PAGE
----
I recently spent nearly six months in India, touring the north of the country and packing as many palaces, forts, temples and treks into the time as I could. That didn't stop me having time to pursue my interests as a pen collector, though. In every little town I visited, I'd look for stationers, and question them eagerly as to whether they had any fountain pens.
I ended up acquiring nearly a hundred pens. Some are cheapies that just illustrate what you can get for 15 rupees; others are rather lovely hand made ebonite pens of some distinction, or flashy acrylics. Just two cost more than a few hundred rupees – a lovely Ratnam celluloid, and a vintage Tintenkuli I wasn't expecting to see in India!
I'm sure little in this narrative will surprise Indian members of FPN. However, it might amuse them. I hope, though, it will be of use to FPNers from elsewhere who are planning a trip to India.
The state of the nation
I'd better qualify that; I didn't visit Kerala or Tamil Nadu this time out, nor Andhra Pradesh, where fountain pens appear to be more commonly in use. So my analysis may err a bit on the gloomy side.
At a guess, roughly half the stationers and pen stores I visited didn't have any fountain pens at all, or had only Heroes. (I found it interesting that Hero was often shown me when I asked for an Indian pen. So, occasionally, were other Chinese brands, the most common being Baoer.) The other half generally had one or two Indian brands, the commonest being Montex and Cello/Flair, and often had Parker as their premium pen. Camlin was also common, with the Elegante definitely making a splash in the better pen shops.
Pierre Cardin is also a prevalent brand in the mid-tier of the pen market. I have to say I don't like them; for the same money as a Parker, you get a lot of bling, but the quality seems poor (based on in-shop inspection - not having bought and written with one). Of imported pens, besides Parker, Sheaffer appears to have a reasonable representation in major cities' pen shops (eg Bhopal, Mumbai), though not in smaller cities. Waterman I hardly saw at all, whereas Lamy was better represented than I'd expected.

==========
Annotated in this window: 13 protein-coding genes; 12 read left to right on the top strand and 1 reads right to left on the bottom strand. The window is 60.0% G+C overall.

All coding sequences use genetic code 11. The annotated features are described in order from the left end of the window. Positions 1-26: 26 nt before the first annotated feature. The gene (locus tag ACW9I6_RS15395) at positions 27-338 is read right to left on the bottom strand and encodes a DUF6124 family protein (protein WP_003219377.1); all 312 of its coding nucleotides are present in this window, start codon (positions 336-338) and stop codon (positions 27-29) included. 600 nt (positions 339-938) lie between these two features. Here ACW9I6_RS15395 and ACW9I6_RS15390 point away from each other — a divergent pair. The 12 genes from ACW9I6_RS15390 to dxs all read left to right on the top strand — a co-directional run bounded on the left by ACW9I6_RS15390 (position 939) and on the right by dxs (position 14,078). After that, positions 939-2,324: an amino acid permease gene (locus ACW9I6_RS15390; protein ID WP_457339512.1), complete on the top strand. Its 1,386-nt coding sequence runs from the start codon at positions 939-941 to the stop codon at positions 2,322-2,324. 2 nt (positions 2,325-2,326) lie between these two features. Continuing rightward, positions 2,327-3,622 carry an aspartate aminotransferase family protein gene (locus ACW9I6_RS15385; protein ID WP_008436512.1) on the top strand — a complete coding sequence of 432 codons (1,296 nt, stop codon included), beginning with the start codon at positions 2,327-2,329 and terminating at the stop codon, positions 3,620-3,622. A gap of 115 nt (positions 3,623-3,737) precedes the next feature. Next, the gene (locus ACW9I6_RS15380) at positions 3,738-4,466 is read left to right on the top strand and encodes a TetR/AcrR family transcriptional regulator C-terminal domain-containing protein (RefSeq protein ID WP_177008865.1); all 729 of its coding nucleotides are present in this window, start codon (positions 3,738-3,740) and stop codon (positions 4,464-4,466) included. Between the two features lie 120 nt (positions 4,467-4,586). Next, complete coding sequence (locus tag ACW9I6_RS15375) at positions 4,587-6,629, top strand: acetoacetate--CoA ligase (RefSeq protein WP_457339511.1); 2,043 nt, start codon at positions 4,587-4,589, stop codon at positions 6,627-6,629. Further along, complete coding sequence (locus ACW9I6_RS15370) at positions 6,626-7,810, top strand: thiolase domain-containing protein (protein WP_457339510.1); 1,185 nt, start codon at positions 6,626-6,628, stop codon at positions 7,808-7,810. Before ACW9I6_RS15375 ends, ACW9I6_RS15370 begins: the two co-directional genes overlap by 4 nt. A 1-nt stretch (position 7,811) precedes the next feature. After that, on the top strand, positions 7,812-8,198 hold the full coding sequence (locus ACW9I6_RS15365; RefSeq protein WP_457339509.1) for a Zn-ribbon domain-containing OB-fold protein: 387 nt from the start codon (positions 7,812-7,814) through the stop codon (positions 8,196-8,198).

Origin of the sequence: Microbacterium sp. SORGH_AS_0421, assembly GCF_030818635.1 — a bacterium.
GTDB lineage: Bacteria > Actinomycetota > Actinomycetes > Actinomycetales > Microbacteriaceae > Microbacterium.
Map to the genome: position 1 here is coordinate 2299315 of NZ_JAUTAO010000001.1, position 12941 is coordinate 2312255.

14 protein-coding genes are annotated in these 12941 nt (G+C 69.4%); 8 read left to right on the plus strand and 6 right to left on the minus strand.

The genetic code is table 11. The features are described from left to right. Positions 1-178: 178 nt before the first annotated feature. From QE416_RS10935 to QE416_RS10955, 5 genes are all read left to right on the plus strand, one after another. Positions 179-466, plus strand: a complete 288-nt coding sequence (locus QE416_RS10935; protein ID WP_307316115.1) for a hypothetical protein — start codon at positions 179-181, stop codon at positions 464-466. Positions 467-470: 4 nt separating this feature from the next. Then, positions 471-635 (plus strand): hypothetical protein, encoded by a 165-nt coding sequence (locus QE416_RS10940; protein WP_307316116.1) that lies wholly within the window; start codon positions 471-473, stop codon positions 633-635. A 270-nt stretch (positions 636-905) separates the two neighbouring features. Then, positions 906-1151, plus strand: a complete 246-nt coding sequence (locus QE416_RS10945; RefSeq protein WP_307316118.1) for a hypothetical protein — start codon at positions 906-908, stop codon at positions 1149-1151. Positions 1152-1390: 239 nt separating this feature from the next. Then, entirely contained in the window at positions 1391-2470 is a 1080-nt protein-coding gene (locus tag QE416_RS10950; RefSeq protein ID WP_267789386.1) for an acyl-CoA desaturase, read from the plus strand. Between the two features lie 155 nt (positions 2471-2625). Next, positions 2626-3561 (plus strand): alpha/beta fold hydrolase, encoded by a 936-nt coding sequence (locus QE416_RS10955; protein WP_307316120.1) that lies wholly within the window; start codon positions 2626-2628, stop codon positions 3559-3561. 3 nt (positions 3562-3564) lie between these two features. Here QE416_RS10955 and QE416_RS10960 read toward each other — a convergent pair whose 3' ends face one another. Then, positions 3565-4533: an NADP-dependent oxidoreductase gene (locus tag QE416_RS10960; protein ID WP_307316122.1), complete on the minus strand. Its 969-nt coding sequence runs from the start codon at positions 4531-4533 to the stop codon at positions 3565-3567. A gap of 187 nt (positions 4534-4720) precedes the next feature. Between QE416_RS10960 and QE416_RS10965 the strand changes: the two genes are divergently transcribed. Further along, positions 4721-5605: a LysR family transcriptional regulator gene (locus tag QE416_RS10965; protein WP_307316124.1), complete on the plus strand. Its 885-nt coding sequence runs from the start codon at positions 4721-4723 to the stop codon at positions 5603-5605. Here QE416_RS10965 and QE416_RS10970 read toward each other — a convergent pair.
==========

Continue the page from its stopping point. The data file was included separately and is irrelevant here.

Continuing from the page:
That still leaves about half the pen stores I visited selling only ballpens and rollerballs, which is sad. (A special prize for Misleading Trades Descriptions goes to Fountain Pen Depot on Relief Road in Ahmedabad, which had a single Parker and two Heroes, and a huge amount of ballpoints.)
A nice surprise was that some of the smallest towns had surprisingly good and numerous pen stores, at least for the lower and middle tiers of the market, with a good choice of models and brands; special mentions go to Vidisha, Chanderi, and Chamba (HP), as well as Datia (MP).
Chinese pens with their huge bling appeal have made a huge impact. What's disheartening is that they seem to be displacing locally made pens. If I want to spend 300 rupees on a pen, I'd rather have ebonite than thin lacquer or chrome – but I seem to be in a minority. The main identifiable brand other than Hero is Baoer; I didn't find many new Wing Sung, though people showed me older Wing Sungs a few times. Hero sells to the worker/user market - it's generally 45 to 60 rupees, the second level up from real cheapies like Jumax, Camay, Artex, but below Camlin's better pens and well below Parker.
One fact that does indicate the situation is less dire than I may have painted it; a lot of the shops that didn't have fountain pens did have fountain pen ink (usually Camel, at 15 rupees a pot, and occasionally Quink). Someone must be using it.